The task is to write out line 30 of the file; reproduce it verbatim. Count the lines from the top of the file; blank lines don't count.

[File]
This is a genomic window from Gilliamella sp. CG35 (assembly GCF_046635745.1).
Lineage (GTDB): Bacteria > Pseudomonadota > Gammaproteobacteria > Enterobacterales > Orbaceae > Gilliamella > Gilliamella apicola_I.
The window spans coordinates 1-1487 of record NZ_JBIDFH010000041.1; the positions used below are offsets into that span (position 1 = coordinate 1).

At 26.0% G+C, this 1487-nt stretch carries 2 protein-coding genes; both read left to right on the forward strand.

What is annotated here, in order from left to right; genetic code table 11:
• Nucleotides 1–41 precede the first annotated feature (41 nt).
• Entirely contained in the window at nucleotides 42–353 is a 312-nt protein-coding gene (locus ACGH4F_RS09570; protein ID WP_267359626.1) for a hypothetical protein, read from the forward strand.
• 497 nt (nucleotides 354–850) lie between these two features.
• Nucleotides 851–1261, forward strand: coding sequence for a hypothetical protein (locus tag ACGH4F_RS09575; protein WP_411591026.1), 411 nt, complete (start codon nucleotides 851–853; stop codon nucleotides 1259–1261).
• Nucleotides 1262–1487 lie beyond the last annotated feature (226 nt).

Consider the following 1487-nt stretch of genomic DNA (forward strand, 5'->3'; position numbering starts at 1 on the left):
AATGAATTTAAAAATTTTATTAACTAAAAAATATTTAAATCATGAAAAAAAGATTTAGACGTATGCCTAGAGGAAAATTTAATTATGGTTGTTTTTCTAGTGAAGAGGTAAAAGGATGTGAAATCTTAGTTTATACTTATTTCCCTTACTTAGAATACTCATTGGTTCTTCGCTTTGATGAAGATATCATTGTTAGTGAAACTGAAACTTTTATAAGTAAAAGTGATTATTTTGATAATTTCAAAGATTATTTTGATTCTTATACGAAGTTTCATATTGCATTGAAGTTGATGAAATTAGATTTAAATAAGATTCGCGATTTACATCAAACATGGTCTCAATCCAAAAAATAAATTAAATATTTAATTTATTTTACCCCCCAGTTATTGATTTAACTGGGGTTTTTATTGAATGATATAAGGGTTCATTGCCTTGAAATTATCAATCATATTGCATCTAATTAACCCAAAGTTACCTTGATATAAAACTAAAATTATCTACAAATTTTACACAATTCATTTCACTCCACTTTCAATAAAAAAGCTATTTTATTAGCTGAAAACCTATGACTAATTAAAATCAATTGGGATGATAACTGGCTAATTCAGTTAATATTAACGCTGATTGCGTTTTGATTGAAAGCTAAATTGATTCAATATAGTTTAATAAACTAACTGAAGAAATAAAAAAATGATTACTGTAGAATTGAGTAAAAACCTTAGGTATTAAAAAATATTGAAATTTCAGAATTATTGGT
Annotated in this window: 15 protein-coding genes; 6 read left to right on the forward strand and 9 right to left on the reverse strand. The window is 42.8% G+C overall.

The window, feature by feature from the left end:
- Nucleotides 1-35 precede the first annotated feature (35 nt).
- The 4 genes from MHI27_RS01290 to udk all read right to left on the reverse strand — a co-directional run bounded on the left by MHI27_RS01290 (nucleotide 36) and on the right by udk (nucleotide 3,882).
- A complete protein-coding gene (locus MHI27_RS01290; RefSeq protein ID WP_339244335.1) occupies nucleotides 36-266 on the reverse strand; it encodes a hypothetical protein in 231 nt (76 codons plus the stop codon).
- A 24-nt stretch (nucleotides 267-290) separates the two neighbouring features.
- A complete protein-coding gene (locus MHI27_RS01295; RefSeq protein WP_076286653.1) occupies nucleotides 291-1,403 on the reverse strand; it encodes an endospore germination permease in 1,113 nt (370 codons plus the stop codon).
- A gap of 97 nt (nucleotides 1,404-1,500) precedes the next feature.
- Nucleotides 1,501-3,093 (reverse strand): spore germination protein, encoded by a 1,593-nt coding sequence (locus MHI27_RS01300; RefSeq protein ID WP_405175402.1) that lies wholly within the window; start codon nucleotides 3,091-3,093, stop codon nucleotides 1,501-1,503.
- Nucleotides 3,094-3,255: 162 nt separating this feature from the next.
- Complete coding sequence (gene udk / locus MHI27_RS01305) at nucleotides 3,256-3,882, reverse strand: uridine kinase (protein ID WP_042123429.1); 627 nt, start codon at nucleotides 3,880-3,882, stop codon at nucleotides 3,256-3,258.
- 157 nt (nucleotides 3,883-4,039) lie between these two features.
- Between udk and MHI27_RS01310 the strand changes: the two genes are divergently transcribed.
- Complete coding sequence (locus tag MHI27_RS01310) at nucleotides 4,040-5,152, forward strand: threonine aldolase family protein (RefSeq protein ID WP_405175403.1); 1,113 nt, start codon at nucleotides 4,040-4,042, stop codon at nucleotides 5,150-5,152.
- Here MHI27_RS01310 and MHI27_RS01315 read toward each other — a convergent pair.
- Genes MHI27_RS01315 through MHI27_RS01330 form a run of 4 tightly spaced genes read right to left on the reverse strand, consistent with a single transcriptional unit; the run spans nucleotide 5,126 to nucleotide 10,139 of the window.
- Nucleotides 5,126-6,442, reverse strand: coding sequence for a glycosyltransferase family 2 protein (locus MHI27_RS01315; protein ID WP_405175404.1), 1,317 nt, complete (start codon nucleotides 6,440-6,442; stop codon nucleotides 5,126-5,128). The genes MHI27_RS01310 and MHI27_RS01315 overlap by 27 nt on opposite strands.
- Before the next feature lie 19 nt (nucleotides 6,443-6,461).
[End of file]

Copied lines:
- Before the next feature lie 19 nt (nucleotides 6,443-6,461).